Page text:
Social Presence Papers

The following articles which focus primarily on the social presence aspect of the Community of Inquiry are listed here in descending publication order (most recent at top).

Armellini, A., & De Stefani, M. (2016). Social presence in the 21st century: An adjustment to the Community of Inquiry framework. British Journal of Educational Technology, 47(6), 1202-1216.

Kovanovic, V., Joksimovic, S., &  Gasevic, D. (2015).  What is the Source of Social Capital? The Association Between Social Network Position and Social Presence in Communities of Inquiry. CEUR Workshop Proceedings, Available online at

It is widely accepted that the social capital of students – developed through their participation in learning communities – has a significant impact on many aspects of the students’ learning outcomes, such as academic performance, persistence, retention, program satisfaction and sense of community. However, the underlying social processes that contribute to the development of social capital are not well understood. By using the popular Community of Inquiry (CoI) model of distance and online education, we looked into the nature of the underlying social processes, and how they relate to the development of the students’ social capital. The results of our study indicate that the affective, cohesive and interactive facets of social presence significantly predict the network centrality measures commonly used for measurement of social capital.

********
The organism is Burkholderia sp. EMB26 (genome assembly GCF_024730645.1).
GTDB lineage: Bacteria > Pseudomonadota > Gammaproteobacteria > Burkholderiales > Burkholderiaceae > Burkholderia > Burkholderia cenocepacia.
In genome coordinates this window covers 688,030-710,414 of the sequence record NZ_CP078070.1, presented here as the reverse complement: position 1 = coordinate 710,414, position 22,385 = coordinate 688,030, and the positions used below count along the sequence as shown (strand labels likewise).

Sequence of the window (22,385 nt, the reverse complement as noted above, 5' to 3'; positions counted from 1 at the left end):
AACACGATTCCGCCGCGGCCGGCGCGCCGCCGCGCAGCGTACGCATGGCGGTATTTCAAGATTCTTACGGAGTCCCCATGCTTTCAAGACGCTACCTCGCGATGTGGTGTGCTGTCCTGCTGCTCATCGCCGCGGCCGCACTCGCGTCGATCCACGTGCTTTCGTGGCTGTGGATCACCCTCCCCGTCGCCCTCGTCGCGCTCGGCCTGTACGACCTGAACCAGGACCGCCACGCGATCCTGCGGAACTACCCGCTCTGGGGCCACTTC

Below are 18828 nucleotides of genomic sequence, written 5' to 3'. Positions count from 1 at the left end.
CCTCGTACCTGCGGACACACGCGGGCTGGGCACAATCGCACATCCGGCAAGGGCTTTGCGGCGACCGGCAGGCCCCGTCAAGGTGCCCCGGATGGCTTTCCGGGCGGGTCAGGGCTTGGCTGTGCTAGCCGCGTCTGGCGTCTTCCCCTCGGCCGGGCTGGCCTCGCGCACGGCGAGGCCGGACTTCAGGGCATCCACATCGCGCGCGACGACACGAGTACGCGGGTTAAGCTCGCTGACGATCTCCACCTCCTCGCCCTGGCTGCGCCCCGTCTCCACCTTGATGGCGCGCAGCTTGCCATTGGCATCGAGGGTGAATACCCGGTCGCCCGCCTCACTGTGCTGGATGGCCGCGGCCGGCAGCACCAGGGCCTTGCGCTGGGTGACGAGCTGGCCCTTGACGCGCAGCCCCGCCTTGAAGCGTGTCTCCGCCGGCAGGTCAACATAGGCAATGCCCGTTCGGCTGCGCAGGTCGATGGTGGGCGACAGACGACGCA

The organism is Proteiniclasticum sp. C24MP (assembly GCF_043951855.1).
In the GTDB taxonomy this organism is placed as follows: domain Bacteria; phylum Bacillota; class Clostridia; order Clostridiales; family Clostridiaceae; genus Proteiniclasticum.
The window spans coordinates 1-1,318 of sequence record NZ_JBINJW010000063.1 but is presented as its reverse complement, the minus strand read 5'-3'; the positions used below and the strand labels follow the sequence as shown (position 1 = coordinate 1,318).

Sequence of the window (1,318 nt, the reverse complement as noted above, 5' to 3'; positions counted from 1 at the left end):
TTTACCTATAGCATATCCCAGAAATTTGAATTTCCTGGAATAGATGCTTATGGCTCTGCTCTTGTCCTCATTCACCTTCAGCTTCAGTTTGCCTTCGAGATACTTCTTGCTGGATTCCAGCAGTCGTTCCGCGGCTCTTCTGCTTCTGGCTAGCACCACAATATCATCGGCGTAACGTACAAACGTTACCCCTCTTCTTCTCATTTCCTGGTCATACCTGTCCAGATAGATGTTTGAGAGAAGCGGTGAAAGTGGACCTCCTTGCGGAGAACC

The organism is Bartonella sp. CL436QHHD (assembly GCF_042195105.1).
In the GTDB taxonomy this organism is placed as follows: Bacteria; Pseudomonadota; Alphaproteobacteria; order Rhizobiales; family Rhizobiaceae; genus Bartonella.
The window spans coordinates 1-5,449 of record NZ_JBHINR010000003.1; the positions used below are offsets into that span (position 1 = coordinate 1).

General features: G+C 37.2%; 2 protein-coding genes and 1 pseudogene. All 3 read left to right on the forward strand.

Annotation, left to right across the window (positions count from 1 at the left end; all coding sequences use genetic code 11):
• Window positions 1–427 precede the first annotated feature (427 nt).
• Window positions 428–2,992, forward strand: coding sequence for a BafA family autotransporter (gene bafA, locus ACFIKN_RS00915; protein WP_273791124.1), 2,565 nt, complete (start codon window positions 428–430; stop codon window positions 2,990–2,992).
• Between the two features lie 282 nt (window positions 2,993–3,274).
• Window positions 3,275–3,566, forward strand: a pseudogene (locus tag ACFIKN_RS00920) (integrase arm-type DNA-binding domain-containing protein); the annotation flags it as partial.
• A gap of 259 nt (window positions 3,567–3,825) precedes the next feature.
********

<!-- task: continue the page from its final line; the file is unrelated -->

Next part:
Joksimovic, S., Gasevic, D., Kovanovic, V. Riecke, B.E.. & Hatala, M. (2015).  Social presence in online discussions as a
process predictor of academic performance. Journal of Computer Assisted Learning, Available online at